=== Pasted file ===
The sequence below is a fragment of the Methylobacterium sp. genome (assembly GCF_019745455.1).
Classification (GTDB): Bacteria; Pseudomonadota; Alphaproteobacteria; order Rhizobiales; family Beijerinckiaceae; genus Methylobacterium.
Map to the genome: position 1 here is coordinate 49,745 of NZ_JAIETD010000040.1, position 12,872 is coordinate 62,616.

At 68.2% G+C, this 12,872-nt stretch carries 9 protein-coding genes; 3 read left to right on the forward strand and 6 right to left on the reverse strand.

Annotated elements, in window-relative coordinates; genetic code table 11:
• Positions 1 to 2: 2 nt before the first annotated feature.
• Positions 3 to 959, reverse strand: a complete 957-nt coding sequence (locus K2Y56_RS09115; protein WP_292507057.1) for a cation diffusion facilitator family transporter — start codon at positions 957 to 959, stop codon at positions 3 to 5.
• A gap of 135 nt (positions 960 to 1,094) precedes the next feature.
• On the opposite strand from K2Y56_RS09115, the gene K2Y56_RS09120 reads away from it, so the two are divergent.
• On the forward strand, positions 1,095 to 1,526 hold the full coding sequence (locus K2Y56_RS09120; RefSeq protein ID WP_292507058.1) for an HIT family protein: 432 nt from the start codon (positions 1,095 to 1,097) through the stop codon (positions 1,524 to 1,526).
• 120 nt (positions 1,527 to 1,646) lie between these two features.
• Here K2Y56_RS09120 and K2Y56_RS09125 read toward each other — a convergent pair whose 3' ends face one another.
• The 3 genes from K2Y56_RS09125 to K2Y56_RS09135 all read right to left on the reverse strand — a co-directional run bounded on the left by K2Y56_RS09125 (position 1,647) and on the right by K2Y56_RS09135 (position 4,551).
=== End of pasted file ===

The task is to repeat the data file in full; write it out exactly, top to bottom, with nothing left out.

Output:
The sequence below is a fragment of the Methylobacterium sp. genome (assembly GCF_019745455.1).
Classification (GTDB): Bacteria; Pseudomonadota; Alphaproteobacteria; order Rhizobiales; family Beijerinckiaceae; genus Methylobacterium.
Map to the genome: position 1 here is coordinate 49,745 of NZ_JAIETD010000040.1, position 12,872 is coordinate 62,616.

At 68.2% G+C, this 12,872-nt stretch carries 9 protein-coding genes; 3 read left to right on the forward strand and 6 right to left on the reverse strand.

Annotated elements, in window-relative coordinates; genetic code table 11:
• Positions 1 to 2: 2 nt before the first annotated feature.
• Positions 3 to 959, reverse strand: a complete 957-nt coding sequence (locus K2Y56_RS09115; protein WP_292507057.1) for a cation diffusion facilitator family transporter — start codon at positions 957 to 959, stop codon at positions 3 to 5.
• A gap of 135 nt (positions 960 to 1,094) precedes the next feature.
• On the opposite strand from K2Y56_RS09115, the gene K2Y56_RS09120 reads away from it, so the two are divergent.
• On the forward strand, positions 1,095 to 1,526 hold the full coding sequence (locus K2Y56_RS09120; RefSeq protein ID WP_292507058.1) for an HIT family protein: 432 nt from the start codon (positions 1,095 to 1,097) through the stop codon (positions 1,524 to 1,526).
• 120 nt (positions 1,527 to 1,646) lie between these two features.
• Here K2Y56_RS09120 and K2Y56_RS09125 read toward each other — a convergent pair whose 3' ends face one another.
• The 3 genes from K2Y56_RS09125 to K2Y56_RS09135 all read right to left on the reverse strand — a co-directional run bounded on the left by K2Y56_RS09125 (position 1,647) and on the right by K2Y56_RS09135 (position 4,551).